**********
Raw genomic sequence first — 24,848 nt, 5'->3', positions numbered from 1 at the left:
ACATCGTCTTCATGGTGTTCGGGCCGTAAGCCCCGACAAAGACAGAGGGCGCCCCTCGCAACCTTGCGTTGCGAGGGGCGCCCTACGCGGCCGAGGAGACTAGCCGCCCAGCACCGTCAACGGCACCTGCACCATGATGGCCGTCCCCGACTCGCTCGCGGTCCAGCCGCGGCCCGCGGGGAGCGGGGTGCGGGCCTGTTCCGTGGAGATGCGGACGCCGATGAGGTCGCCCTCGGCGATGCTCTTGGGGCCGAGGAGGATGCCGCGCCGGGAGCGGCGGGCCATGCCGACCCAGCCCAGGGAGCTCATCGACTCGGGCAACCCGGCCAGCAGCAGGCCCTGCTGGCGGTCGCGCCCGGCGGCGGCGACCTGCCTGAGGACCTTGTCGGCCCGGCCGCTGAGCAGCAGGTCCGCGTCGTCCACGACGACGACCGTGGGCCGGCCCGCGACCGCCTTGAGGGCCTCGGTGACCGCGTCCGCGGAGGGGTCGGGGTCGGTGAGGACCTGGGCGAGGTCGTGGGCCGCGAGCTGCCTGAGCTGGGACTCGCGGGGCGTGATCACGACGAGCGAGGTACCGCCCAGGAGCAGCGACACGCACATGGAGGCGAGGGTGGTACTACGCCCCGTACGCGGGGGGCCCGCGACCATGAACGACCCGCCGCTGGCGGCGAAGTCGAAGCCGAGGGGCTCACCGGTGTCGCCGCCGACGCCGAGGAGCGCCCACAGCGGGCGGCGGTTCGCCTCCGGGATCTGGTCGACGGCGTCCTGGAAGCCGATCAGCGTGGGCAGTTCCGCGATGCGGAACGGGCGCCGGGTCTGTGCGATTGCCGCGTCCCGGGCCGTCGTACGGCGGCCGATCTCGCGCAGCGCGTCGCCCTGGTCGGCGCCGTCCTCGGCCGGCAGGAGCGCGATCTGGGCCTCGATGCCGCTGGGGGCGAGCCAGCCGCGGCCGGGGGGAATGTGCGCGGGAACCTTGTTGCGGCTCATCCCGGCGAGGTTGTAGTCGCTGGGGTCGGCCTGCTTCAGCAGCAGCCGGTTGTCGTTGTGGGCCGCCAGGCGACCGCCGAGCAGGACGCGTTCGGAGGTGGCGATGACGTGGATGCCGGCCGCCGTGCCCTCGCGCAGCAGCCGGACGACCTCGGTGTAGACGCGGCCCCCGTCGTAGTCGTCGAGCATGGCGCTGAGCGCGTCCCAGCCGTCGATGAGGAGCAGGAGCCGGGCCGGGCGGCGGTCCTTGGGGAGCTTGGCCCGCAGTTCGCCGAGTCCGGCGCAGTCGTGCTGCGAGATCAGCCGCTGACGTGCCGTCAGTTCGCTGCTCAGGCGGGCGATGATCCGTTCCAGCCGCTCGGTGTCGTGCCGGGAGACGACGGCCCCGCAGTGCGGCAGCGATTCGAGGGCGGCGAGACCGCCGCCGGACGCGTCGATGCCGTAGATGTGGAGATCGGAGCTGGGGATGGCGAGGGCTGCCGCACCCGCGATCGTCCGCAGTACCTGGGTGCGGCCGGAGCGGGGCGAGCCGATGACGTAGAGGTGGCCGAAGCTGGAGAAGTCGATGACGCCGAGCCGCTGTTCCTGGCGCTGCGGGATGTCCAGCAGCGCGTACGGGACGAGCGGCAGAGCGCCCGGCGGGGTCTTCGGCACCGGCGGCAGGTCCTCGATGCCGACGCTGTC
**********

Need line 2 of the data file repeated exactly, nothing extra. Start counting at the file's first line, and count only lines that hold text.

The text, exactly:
ACATCGTCTTCATGGTGTTCGGGCCGTAAGCCCCGACAAAGACAGAGGGCGCCCCTCGCAACCTTGCGTTGCGAGGGGCGCCCTACGCGGCCGAGGAGACTAGCCGCCCAGCACCGTCAACGGCACCTGCACCATGATGGCCGTCCCCGACTCGCTCGCGGTCCAGCCGCGGCCCGCGGGGAGCGGGGTGCGGGCCTGTTCCGTGGAGATGCGGACGCCGATGAGGTCGCCCTCGGCGATGCTCTTGGGGCCGAGGAGGATGCCGCGCCGGGAGCGGCGGGCCATGCCGACCCAGCCCAGGGAGCTCATCGACTCGGGCAACCCGGCCAGCAGCAGGCCCTGCTGGCGGTCGCGCCCGGCGGCGGCGACCTGCCTGAGGACCTTGTCGGCCCGGCCGCTGAGCAGCAGGTCCGCGTCGTCCACGACGACGACCGTGGGCCGGCCCGCGACCGCCTTGAGGGCCTCGGTGACCGCGTCCGCGGAGGGGTCGGGGTCGGTGAGGACCTGGGCGAGGTCGTGGGCCGCGAGCTGCCTGAGCTGGGACTCGCGGGGCGTGATCACGACGAGCGAGGTACCGCCCAGGAGCAGCGACACGCACATGGAGGCGAGGGTGGTACTACGCCCCGTACGCGGGGGGCCCGCGACCATGAACGACCCGCCGCTGGCGGCGAAGTCGAAGCCGAGGGGCTCACCGGTGTCGCCGCCGACGCCGAGGAGCGCCCACAGCGGGCGGCGGTTCGCCTCCGGGATCTGGTCGACGGCGTCCTGGAAGCCGATCAGCGTGGGCAGTTCCGCGATGCGGAACGGGCGCCGGGTCTGTGCGATTGCCGCGTCCCGGGCCGTCGTACGGCGGCCGATCTCGCGCAGCGCGTCGCCCTGGTCGGCGCCGTCCTCGGCCGGCAGGAGCGCGATCTGGGCCTCGATGCCGCTGGGGGCGAGCCAGCCGCGGCCGGGGGGAATGTGCGCGGGAACCTTGTTGCGGCTCATCCCGGCGAGGTTGTAGTCGCTGGGGTCGGCCTGCTTCAGCAGCAGCCGGTTGTCGTTGTGGGCCGCCAGGCGACCGCCGAGCAGGACGCGTTCGGAGGTGGCGATGACGTGGATGCCGGCCGCCGTGCCCTCGCGCAGCAGCCGGACGACCTCGGTGTAGACGCGGCCCCCGTCGTAGTCGTCGAGCATGGCGCTGAGCGCGTCCCAGCCGTCGATGAGGAGCAGGAGCCGGGCCGGGCGGCGGTCCTTGGGGAGCTTGGCCCGCAGTTCGCCGAGTCCGGCGCAGTCGTGCTGCGAGATCAGCCGCTGACGTGCCGTCAGTTCGCTGCTCAGGCGGGCGATGATCCGTTCCAGCCGCTCGGTGTCGTGCCGGGAGACGACGGCCCCGCAGTGCGGCAGCGATTCGAGGGCGGCGAGACCGCCGCCGGACGCGTCGATGCCGTAGATGTGGAGATCGGAGCTGGGGATGGCGAGGGCTGCCGCACCCGCGATCGTCCGCAGTACCTGGGTGCGGCCGGAGCGGGGCGAGCCGATGACGTAGAGGTGGCCGAAGCTGGAGAAGTCGATGACGCCGAGCCGCTGTTCCTGGCGCTGCGGGATGTCCAGCAGCGCGTACGGGACGAGCGGCAGAGCGCCCGGCGGGGTCTTCGGCACCGGCGGCAGGTCCTCGATGCCGACGCTGTC